Quantum World

11/25/2013

There’s a magical, almost mystical, place according to science that helps explain where we all came from.  It’s found in what they refer to as the quantum world.  It’s been the subject of intense speculation and research in scientific circles for almost 100 years beginning with the likes of Albert Einstein.  Yet their findings have been mostly withheld from the general public.

Why is that you may ask.  Well, that’s an excellent question that deserves more than the few words than I’m going to devote to it.  Simply put, we live in a world of information (even far more than we realize) and since information is power, he who has the information has the power and control.  Enough said.

But what exactly is the quantum world and what is it like?  Well, it’s a world beyond sub-atomic particles where matter dissolves into waves of potential existence and yet it’s a world where all things are united in an indivisible whole.  In other words, it’s a world of infinite possibilities contained within a sea of endless energy which is referred to by some as the Zero Point Field.  The field could be considered to be the alpha and the omega of our existence.

Astrophysicist Arthur Eddington said that, “In the world of physics…the shadow of my elbow rests on the shadow table as the shadow ink flows over the shadow paper…the frank realization that physical science is concerned with a world of shadow…”  Eddington’s shadow world (our universe) is real, in a sense. However, what you experience through your extremely limited physical senses is simply a space/time continuum which has been created by holographic projections from the quantum world, which is beyond space and time. The shadow world that you think is real is merely a potential world of possibility.

It’s something that I refer to as the Video Game Effect.  For example, the real you doesn’t die when the video game is turned off since you can’t die if you were never born.  The real you exists in the quantum world and is a co-operator/co-creator of this reality (the video game world).  You turn the game on and play games where the characters die and are “reborn” (when you restart the game).  The characters gain experience and powers as they proceed through the game and are successful in “evolving” to higher levels within the game.

So if our reality in any way resembles a video game, who created it?  Jim Gates, a theoretical physicist, claims that certain String Theory equations, which describe the fundamental nature of our reality, contain embedded computer codes just like the codes used by your computer’s web browser.  If true, this would confirm that we are indeed living in a virtual reality matrix.   The stunning conclusion would be that our reality is nothing more than a bunch of 1s and 0s in a computer code and that God must have been a computer programmer!

Most of the ills in the world today are a byproduct of our faulty way of thinking about ourselves as being separate from everyone else, which results in political, ideological and cultural differences. The good news is, though, that the magical realm of the quantum world and the Zero Point Field can be accessed by anybody, with or without science.  With this new knowledge we can free ourselves from the illusion of separatism and thereby change the world for the better. The findings from scientific research into the quantum world are far-reaching, with the potential to completely change every social institution on the planet; everything from religion to government to “dark” projects like the militarization of the paranormal.  However, some people would prefer that you never hear about man’s “quantum” leap in knowledge…but, of course, now you know.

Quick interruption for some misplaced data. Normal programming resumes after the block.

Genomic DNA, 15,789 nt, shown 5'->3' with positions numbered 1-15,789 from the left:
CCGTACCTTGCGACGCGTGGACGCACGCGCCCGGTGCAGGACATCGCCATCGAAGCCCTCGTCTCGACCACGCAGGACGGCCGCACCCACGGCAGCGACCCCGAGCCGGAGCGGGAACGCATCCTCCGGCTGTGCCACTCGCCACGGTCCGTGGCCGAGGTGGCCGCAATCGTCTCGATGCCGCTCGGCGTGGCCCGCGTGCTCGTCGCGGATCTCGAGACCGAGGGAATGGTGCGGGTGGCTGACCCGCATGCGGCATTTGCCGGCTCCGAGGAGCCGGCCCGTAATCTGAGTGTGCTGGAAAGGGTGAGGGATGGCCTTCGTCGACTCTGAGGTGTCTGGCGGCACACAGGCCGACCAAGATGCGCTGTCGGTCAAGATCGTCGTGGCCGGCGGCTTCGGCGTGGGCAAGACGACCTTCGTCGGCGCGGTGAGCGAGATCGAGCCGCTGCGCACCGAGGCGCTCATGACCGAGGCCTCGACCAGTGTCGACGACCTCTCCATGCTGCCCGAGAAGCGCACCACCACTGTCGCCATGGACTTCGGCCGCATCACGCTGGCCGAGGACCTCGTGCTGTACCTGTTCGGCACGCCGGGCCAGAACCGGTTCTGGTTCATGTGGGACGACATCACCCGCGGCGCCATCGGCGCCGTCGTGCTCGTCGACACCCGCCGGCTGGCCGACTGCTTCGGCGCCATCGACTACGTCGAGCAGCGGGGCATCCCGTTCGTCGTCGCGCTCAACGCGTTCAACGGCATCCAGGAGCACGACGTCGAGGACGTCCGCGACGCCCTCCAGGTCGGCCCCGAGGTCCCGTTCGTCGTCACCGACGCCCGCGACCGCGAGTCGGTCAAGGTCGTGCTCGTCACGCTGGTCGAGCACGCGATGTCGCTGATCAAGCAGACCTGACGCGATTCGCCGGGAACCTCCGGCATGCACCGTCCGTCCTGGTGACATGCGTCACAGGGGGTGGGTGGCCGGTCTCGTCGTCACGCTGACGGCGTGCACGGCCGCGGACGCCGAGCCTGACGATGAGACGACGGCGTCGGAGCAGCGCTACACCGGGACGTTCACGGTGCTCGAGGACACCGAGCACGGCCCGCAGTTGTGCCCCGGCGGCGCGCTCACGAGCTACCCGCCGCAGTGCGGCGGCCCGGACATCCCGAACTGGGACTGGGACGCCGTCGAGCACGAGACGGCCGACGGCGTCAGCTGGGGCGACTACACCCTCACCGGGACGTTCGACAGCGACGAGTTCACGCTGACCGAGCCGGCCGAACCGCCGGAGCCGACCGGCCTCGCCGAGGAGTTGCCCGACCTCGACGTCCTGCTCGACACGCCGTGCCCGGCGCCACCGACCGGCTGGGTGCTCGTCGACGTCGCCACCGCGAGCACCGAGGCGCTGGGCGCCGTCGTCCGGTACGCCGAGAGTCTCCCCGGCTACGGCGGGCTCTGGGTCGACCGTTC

“As far as the laws of mathematics refer to reality, they are not certain; and as far as they are certain, they do not refer to reality.”

    ― Albert Einstein

 

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3 Responses to “Quantum World”

  1. tildeb said

    chicagoca, you’ve outdone yourself with this conspiratorial gibberish.

    A good rule of thumb is that when you think you understand quantum physics, that’s a pretty good indication you don’t. Your post reveals exactly this so the conclusions you reach are ludicrous.

    For clarity’s sake about this challenging yet fascinating topic, an excellent resource for the layperson is to read physicist Sean Carroll’s Preposterous Universe blog. I think he does a really good job communicating about this counter-intuitive physics, its terms and meanings, and why the science works. Your descriptions in this post reveal a very deep confusion about all of these and derive conclusions that are far wide of this mark.

    • chicagoja said

      Sean Carroll has a very interesting site. Thank you for the reference. The problem with many scientists, though, is that they actually think that they know something. Fortunately, science is not universally agreed to. It’s always in a state of flux, which is undoubtably a good thing. Certainly, some like Paul Feyerabend would have agreed. Some, like physics professor Andrew Strominger of Harvard U., actually admit that science has reached its limits in the area of quantum physics. That is, you can’t prove what you can’t observe. Thank you for commenting. Glad that you found my article stimulating(?).

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